The Quarterly of the Texas State Historical Association, Volume 15, July 1911 - April, 1912 Page: 200

Texas Historical Association Quarterly

have almost no information, except for the report which Father
Garcia made shortly after his arrival. His statement to the effect
that the mission Indians were the same as those with whom he
had been acquainted at San Antonio since 1749 has already been
referred to. According to the Indians themselves, he said, their
reason for entering San Lorenzo was because Father Dolores had
refused to give them missions in Texas. This statement
strengthens the impression that a portion of the Apaches were
little more than professional beggars, traveling from place to place,
wherever under the pretext of a desire for missions they might
hoodwink the Spaniards and secure enough food to sustain their
lazy bodies.1
That selfish desires prompted their apparent submission at San
Lorenzo upon this occasion is borne out by the subsequent his-
tory of the mission. On June 18, 1755, Father Felix Guti6rrez
Varona was assigned to the mission, but in spite of his efforts to
curb the growing' discontent of the neophytes, on the night of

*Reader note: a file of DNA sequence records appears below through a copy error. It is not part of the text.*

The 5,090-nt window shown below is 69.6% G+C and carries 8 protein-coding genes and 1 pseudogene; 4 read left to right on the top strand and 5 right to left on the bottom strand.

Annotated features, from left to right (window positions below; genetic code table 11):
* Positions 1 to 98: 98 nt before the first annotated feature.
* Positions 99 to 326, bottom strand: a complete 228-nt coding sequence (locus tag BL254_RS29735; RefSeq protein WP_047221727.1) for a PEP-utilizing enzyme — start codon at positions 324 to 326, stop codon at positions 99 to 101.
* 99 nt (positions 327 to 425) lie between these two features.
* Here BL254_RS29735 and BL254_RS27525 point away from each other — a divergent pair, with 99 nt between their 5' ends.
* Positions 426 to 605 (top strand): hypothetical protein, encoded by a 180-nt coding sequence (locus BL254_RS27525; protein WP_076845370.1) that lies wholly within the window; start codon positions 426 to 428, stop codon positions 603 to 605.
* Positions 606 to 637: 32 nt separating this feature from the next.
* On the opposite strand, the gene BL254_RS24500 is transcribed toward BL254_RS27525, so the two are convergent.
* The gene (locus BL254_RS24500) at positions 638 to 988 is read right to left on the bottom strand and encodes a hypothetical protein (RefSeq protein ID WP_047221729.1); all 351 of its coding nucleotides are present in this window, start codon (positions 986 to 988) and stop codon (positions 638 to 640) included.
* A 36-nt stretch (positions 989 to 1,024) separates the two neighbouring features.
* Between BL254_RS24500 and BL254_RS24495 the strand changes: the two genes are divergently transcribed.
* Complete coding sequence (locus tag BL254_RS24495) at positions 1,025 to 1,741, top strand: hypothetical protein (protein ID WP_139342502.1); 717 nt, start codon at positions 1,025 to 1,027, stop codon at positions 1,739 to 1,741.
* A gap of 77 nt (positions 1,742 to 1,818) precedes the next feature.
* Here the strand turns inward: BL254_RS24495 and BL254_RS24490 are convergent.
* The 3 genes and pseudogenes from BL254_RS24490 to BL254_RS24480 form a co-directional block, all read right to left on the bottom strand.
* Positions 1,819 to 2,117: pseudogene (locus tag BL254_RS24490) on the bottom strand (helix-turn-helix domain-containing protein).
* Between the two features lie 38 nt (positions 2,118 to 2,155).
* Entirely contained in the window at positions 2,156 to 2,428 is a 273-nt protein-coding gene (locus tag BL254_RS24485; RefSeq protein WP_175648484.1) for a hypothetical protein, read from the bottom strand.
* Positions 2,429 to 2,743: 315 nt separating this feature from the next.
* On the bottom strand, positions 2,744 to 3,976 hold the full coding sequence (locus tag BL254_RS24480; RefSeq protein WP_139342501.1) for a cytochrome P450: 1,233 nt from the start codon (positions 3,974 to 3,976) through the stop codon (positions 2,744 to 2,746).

October 4 they revolted, burned all the buildings of the mission,
and deserted permanently. Father GutiBrrez remained at the aban-
doned site for some time, trying to repair the damage and re-
establish the mission. His efforts were fruitless, however, and
finally all attempt to regain the Indians was given up.2
The failure of San Lorenzo was attributed, and justly, no doubt,
to the natural inconstancy of the Apaches and their reluctance
to live in missions outside of the region which they habitually
frequented-that is, north and northwest of San Antonio, in the
section traversed by the Pedernales, Llano, and San Sab& Rivers.
This failure of a mission for the Apaches in the Rio Grande
country constituted an argument for planting one in their own
country, and led logically to the establishments on the San Saba
River. In a future paper I shall describe the various steps by
which the San Saba plan was developed, and shall give a detailed
history of the operation of this mission, together with its here-
tofore little known successors on the Nueces River.
"Ibid., 6.
'Certificaci6n de Vicente Rodriguez, Oct. 12, 1755, 2 pp.; Consulta
del Sor Fiscal respta. de los Padres, August 25, 1756, 1 p.


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Texas State Historical Association. The Quarterly of the Texas State Historical Association, Volume 15, July 1911 - April, 1912, periodical, 1912; Austin, Texas. ( accessed August 19, 2017), University of North Texas Libraries, The Portal to Texas History,; crediting Texas State Historical Association.